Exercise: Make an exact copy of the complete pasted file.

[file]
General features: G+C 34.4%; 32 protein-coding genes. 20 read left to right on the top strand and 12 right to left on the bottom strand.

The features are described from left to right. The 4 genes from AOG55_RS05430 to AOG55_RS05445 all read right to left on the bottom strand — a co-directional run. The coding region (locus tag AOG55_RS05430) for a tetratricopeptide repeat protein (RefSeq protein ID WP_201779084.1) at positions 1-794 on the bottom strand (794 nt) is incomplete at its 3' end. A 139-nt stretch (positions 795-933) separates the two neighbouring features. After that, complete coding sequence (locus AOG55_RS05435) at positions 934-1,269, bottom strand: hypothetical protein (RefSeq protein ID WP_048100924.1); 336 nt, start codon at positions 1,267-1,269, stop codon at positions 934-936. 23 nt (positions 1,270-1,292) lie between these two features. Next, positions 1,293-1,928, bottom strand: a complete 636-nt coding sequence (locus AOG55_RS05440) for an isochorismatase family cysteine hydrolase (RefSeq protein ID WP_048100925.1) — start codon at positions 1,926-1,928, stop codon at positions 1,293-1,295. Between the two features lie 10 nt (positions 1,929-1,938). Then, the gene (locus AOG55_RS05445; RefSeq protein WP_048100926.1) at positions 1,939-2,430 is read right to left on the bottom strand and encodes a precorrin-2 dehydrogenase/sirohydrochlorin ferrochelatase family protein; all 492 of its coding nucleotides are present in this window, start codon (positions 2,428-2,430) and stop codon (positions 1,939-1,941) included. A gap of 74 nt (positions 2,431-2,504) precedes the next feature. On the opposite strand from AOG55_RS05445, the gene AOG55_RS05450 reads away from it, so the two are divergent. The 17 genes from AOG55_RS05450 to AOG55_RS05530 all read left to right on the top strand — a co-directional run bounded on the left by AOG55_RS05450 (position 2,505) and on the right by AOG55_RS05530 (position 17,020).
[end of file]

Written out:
General features: G+C 34.4%; 32 protein-coding genes. 20 read left to right on the top strand and 12 right to left on the bottom strand.

The features are described from left to right. The 4 genes from AOG55_RS05430 to AOG55_RS05445 all read right to left on the bottom strand — a co-directional run. The coding region (locus tag AOG55_RS05430) for a tetratricopeptide repeat protein (RefSeq protein ID WP_201779084.1) at positions 1-794 on the bottom strand (794 nt) is incomplete at its 3' end. A 139-nt stretch (positions 795-933) separates the two neighbouring features. After that, complete coding sequence (locus AOG55_RS05435) at positions 934-1,269, bottom strand: hypothetical protein (RefSeq protein ID WP_048100924.1); 336 nt, start codon at positions 1,267-1,269, stop codon at positions 934-936. 23 nt (positions 1,270-1,292) lie between these two features. Next, positions 1,293-1,928, bottom strand: a complete 636-nt coding sequence (locus AOG55_RS05440) for an isochorismatase family cysteine hydrolase (RefSeq protein ID WP_048100925.1) — start codon at positions 1,926-1,928, stop codon at positions 1,293-1,295. Between the two features lie 10 nt (positions 1,929-1,938). Then, the gene (locus AOG55_RS05445; RefSeq protein WP_048100926.1) at positions 1,939-2,430 is read right to left on the bottom strand and encodes a precorrin-2 dehydrogenase/sirohydrochlorin ferrochelatase family protein; all 492 of its coding nucleotides are present in this window, start codon (positions 2,428-2,430) and stop codon (positions 1,939-1,941) included. A gap of 74 nt (positions 2,431-2,504) precedes the next feature. On the opposite strand from AOG55_RS05445, the gene AOG55_RS05450 reads away from it, so the two are divergent. The 17 genes from AOG55_RS05450 to AOG55_RS05530 all read left to right on the top strand — a co-directional run bounded on the left by AOG55_RS05450 (position 2,505) and on the right by AOG55_RS05530 (position 17,020).